Directed by Steven Soderbergh
SPOILER WARNING: There are a few minor spoilers in this review about at least one of the characters who dies fairly early on which is given away in the commercials, but also about a turn leading into the last act. If you were planning on seeing the movie anyway and are worried about having these plot points spoiled, just go see the movie and don’t read this review.
It begins with Gwyneth Paltrow’s Beth Emhoff as she returns from a business retreat in Hong Kong with what appears to be the flu. Days later, she’s dead as is her son, leaving her husband (Matt Damon), who is seemingly immune to the disease, trying to find answers. As people start dying off in other cities, government agencies like the CDC (Center for Disease Control) try to ascertain where it came from in order to develop a vaccine before more people die.
Working from an exemplary script by “The Informant!” scribe Scott Z. Burns, “Contagion” gives Soderbergh the chance to fully explore the idea of what might happen if a deadly virus is unleashed on the world in a hyper-realistic way, getting deep into the workings of government agencies like the CDC and the WHO. Despite there being a lot of scientific data to reinforce the realistic handling of the material, it never loses sight of the human aspect of the story and how something like an unknown virus affects individual people.
This is mainly seen by the subplot involving Matt Damon, another strong dramatic role for the actor that revolves around a father’s concern for his teen daughter and keeping her alive by essentially quarantining her to the house. Damon might be the everyman way into an epidemic as it unfolds, but one could just as easily cite Laurence Fishburne’s head of the CDC as the real core of the story, as he contends with the outbreak, sending operatives into the infected zone and compromising his job in order to protect his own loved ones.
Kate Winslet plays Dr. Erin Mears, the CDC’s “detective” on the forefront of figuring out where this virus came from in order to isolate it, while Marion Cottilard performs a similar role for the World Health Organization, traveling to Hong Kong to find out the roots. Needless to say, these are two of the finest actresses working today and they bring a great deal of weight to their respective storylines, but they’re just parts of what is one of Soderbergh’s most impressive ensemble cast to date, all of them being given equal time and weight. Proof of this can be found in the casting of John Hawkes as a CDC janitor whose story is given just as much importance as the others.
By far, the most interesting subplot involves a blogger played by Jude Law, a know-it-all who implies that he has all the answers about the virus and its cure, his audience growing as he cashes in on that information. When we meet him, he can’t even get the time of day from an editor at a local paper, but when the film becomes more about the spread of information than it does about the virus, this is where his character thrives, spouting even more rhetoric.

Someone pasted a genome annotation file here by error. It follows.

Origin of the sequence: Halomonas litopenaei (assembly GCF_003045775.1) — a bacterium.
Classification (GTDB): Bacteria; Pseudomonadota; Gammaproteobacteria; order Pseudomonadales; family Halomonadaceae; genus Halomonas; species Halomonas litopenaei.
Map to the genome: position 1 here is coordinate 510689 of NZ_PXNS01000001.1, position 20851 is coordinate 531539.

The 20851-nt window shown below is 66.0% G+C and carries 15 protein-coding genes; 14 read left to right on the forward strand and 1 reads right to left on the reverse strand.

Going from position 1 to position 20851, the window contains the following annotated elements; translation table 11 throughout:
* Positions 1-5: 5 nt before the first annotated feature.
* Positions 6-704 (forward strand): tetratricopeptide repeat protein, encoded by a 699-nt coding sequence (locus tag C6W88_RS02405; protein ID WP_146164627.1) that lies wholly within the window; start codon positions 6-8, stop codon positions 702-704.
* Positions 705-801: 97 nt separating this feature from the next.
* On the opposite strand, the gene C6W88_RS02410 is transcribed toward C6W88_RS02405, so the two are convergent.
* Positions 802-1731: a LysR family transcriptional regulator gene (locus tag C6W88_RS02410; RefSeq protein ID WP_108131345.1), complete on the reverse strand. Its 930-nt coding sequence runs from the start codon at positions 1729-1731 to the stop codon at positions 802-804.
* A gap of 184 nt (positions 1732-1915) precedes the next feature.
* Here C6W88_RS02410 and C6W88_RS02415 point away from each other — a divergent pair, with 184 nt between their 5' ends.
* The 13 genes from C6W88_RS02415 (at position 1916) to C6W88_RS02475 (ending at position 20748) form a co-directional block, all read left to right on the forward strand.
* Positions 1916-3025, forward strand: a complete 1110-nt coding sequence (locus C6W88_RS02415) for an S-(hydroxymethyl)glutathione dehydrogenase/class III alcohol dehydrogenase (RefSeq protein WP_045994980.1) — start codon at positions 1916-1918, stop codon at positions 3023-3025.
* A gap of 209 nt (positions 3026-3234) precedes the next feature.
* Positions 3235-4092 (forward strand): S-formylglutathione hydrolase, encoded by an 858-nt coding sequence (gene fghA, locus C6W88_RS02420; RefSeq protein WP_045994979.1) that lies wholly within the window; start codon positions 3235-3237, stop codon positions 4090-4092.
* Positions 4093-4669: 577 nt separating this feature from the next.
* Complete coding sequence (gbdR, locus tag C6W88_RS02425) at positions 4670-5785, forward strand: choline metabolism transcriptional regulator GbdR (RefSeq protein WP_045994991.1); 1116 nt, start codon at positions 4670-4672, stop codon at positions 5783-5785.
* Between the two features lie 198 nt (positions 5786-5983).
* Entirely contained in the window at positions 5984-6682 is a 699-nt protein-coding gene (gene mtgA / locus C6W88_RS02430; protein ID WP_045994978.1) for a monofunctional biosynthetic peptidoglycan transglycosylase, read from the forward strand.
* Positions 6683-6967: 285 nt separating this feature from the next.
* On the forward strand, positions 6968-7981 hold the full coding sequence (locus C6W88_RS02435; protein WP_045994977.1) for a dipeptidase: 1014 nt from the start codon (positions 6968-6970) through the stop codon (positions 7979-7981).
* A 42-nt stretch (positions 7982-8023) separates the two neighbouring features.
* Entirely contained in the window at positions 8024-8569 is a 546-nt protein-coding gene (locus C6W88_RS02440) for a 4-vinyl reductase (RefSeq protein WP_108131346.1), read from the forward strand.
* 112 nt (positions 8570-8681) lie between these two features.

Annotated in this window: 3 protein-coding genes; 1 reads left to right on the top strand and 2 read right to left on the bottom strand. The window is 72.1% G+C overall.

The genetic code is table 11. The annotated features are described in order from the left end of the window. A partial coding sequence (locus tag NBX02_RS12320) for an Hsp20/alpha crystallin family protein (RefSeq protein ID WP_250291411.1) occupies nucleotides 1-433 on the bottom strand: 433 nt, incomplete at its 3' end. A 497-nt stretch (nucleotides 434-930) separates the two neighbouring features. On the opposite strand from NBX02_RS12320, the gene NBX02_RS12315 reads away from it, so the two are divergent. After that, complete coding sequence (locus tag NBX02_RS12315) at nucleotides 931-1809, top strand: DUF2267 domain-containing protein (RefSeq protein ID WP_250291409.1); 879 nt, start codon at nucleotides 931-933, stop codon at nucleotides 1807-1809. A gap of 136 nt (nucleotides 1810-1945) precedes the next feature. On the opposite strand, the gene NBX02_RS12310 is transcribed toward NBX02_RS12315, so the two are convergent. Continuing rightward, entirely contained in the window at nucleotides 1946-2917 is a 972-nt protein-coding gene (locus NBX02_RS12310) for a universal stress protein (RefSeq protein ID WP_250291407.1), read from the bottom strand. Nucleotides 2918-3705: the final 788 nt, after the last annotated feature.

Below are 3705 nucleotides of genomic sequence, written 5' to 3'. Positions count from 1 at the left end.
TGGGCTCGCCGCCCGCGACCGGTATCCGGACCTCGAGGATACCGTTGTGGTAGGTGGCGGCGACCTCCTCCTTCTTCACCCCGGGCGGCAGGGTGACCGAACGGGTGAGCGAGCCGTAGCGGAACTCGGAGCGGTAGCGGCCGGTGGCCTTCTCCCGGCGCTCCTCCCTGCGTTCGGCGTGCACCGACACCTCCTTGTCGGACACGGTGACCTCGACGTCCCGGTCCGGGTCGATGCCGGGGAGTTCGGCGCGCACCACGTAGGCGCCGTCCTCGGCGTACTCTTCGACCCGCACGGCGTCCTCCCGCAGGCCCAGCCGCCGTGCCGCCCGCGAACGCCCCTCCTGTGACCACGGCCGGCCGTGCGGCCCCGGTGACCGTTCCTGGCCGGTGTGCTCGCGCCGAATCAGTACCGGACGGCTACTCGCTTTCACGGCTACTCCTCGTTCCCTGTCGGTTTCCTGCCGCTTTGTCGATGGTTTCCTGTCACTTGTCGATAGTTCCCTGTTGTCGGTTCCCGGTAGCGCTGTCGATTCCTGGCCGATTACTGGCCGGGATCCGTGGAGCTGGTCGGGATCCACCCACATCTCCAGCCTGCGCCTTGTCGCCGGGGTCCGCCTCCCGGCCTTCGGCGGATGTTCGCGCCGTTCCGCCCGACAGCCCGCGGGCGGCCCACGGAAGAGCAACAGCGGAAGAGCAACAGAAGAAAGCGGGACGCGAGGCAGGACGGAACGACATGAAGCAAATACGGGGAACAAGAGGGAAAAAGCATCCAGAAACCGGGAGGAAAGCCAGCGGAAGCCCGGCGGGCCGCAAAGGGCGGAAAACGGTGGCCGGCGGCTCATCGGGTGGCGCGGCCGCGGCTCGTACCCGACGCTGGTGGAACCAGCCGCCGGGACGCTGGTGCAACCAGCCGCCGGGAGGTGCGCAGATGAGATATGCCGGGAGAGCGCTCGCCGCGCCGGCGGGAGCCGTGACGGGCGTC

The last act takes place months after the outbreak as a CDC scientist played by Jennifer Ehle has found a cure by testing it on herself. As we’ve learned from various takes on Dr. Jekyll and Mr. Hyde, this is normally frowned upon in the scientific community. The existence of a cure causes even more concern and panic among survivors whether or not there will be enough of a supply of the vaccine as the CDC doles it out via lottery.
The film’s biggest problem may be how slowly its paced in establishing the various characters and subplots primarily through dialogue and scientific exposition, which doesn’t make it feel anything like what might be deemed a traditional thriller. There’s certainly tension inherent in every turn of the story, but the material is always handled in the most nonsensationalistic way possible, the most shocking aspect of the movie being how fast the virus spreads.
Soderbergh continually enforces his skills as a visual filmmaker, every single shot having the greatest impact whether it’s merely a shot of a door handle or something else that might spread the virus or how the world is transformed in such a short span of time. The accompanying soundtrack by Cliff Martinez is absolutely brilliant–he also composed the equally effective score to Nicolas Winding Refn’s “Drive”– comprised of ambient synths and subtle techno rhythms that add to the underlying tension in every scene.
The Bottom Line: